Scientists at Berkeley Lab's Molecular Foundry have joined forces with a research team at Stanford to aim a gene-targeting, antiviral agent called PAC-MAN against COVID-19.

Chronic stress? Limiting inflammatory signaling to specific brain circuits

Chronic stress is associated with the pathogenesis of psychological disorders such as depression. A study is the first to identify the role of a neuronal receptor that straddles the intersection between social stress, inflammation, and anxiety in rodent models of stress. Findings suggest the possibility of developing better medications to treat the consequences of chronic stress by limiting inflammatory signaling not just generally, which may not be beneficial in the long run, but to specific brain circuits.

Trial shows hydroxychloroquine has no benefit over placebo in preventing COVID-19

Today, researchers published the results from the first randomized clinical trial testing hydroxychloroquine for the post-exposure prevention of COVID-19.

Small see-through container improves plant micrografting

A transparent container allows easy and quick grafting of very young plants, with benefits for agriculture and plant research.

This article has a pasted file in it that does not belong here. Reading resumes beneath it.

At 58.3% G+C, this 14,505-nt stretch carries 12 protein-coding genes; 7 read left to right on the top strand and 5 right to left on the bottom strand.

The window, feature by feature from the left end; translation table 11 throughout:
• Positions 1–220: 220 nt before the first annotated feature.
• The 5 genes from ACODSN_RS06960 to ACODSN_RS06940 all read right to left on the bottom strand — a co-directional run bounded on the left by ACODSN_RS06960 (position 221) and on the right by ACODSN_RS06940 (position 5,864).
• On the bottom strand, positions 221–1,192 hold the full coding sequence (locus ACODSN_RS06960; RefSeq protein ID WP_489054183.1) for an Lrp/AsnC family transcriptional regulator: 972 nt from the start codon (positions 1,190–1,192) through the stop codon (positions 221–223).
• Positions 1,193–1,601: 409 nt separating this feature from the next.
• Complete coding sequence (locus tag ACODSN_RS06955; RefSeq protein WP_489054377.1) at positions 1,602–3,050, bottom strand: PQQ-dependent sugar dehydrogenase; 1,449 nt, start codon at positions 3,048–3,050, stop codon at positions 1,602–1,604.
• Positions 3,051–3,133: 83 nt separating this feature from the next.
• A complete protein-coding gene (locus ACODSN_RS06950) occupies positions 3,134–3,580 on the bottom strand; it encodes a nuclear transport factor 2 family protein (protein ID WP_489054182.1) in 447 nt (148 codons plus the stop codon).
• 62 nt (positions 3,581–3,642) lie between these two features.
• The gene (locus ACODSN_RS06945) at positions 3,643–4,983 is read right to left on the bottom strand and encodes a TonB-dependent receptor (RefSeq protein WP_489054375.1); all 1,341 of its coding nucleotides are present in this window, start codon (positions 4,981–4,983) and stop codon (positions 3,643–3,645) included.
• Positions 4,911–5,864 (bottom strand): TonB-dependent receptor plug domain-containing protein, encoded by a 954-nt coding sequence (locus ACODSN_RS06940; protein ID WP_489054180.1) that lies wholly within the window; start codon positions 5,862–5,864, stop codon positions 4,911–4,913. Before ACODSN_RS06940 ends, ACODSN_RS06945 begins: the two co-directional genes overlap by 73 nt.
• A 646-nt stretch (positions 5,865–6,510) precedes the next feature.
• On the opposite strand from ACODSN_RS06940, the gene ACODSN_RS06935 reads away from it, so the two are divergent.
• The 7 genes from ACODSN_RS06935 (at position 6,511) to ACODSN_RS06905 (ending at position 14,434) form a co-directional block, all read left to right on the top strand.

New method predicts spin dynamics of materials for quantum computing

Researchers at UC Santa Cruz have developed a theoretical foundation and new computational tools for predicting a material's spin dynamics, a key property for building solid-state quantum computing platforms and other applications of spintronics.

Association between outdoor light at night and breast cancer risk among postmenopausal women

Outdoor light at night was linked to a higher risk of breast cancer in a recent study.

The nature of glass-forming liquids is more clear

Researchers have found that attractive and repulsive interactions between particles are both essential to form structural order that controls the dynamics of glass-forming liquids. This knowledge will help understanding why a liquid becomes so viscous before glass formation.

COVID-19 lockdowns worsen childhood obesity, study finds

Lockdowns implemented across the world due to the COVID-19 pandemic have negatively impacted diet, sleep and physical activity among children with obesity, according to new research.